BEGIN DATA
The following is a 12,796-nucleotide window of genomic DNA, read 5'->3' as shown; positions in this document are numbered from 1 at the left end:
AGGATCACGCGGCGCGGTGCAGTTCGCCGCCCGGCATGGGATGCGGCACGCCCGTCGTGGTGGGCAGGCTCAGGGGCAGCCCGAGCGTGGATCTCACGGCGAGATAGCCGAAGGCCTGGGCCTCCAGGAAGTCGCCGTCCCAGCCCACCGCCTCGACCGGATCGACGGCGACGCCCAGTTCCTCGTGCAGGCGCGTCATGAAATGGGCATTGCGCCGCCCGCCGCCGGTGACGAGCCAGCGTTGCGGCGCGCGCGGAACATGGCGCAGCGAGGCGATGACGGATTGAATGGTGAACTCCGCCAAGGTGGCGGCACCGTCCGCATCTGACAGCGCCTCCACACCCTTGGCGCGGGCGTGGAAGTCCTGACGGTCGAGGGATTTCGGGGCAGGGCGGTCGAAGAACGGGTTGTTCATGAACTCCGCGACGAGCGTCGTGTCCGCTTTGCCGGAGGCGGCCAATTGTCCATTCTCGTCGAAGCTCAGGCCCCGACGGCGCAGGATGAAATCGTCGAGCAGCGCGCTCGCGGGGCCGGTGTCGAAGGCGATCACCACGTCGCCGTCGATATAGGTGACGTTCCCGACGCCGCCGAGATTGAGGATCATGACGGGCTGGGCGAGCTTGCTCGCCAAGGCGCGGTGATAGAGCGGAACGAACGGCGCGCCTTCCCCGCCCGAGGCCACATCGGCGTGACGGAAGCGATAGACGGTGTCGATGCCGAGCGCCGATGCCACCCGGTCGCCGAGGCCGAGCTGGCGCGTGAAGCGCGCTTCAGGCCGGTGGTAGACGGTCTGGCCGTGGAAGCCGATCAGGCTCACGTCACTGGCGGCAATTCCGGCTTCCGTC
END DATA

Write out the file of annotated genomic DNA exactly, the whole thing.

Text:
The following is a 12,796-nucleotide window of genomic DNA, read 5'->3' as shown; positions in this document are numbered from 1 at the left end:
AGGATCACGCGGCGCGGTGCAGTTCGCCGCCCGGCATGGGATGCGGCACGCCCGTCGTGGTGGGCAGGCTCAGGGGCAGCCCGAGCGTGGATCTCACGGCGAGATAGCCGAAGGCCTGGGCCTCCAGGAAGTCGCCGTCCCAGCCCACCGCCTCGACCGGATCGACGGCGACGCCCAGTTCCTCGTGCAGGCGCGTCATGAAATGGGCATTGCGCCGCCCGCCGCCGGTGACGAGCCAGCGTTGCGGCGCGCGCGGAACATGGCGCAGCGAGGCGATGACGGATTGAATGGTGAACTCCGCCAAGGTGGCGGCACCGTCCGCATCTGACAGCGCCTCCACACCCTTGGCGCGGGCGTGGAAGTCCTGACGGTCGAGGGATTTCGGGGCAGGGCGGTCGAAGAACGGGTTGTTCATGAACTCCGCGACGAGCGTCGTGTCCGCTTTGCCGGAGGCGGCCAATTGTCCATTCTCGTCGAAGCTCAGGCCCCGACGGCGCAGGATGAAATCGTCGAGCAGCGCGCTCGCGGGGCCGGTGTCGAAGGCGATCACCACGTCGCCGTCGATATAGGTGACGTTCCCGACGCCGCCGAGATTGAGGATCATGACGGGCTGGGCGAGCTTGCTCGCCAAGGCGCGGTGATAGAGCGGAACGAACGGCGCGCCTTCCCCGCCCGAGGCCACATCGGCGTGACGGAAGCGATAGACGGTGTCGATGCCGAGCGCCGATGCCACCCGGTCGCCGAGGCCGAGCTGGCGCGTGAAGCGCGCTTCAGGCCGGTGGTAGACGGTCTGGCCGTGGAAGCCGATCAGGCTCACGTCACTGGCGGCAATTCCGGCTTCCGTC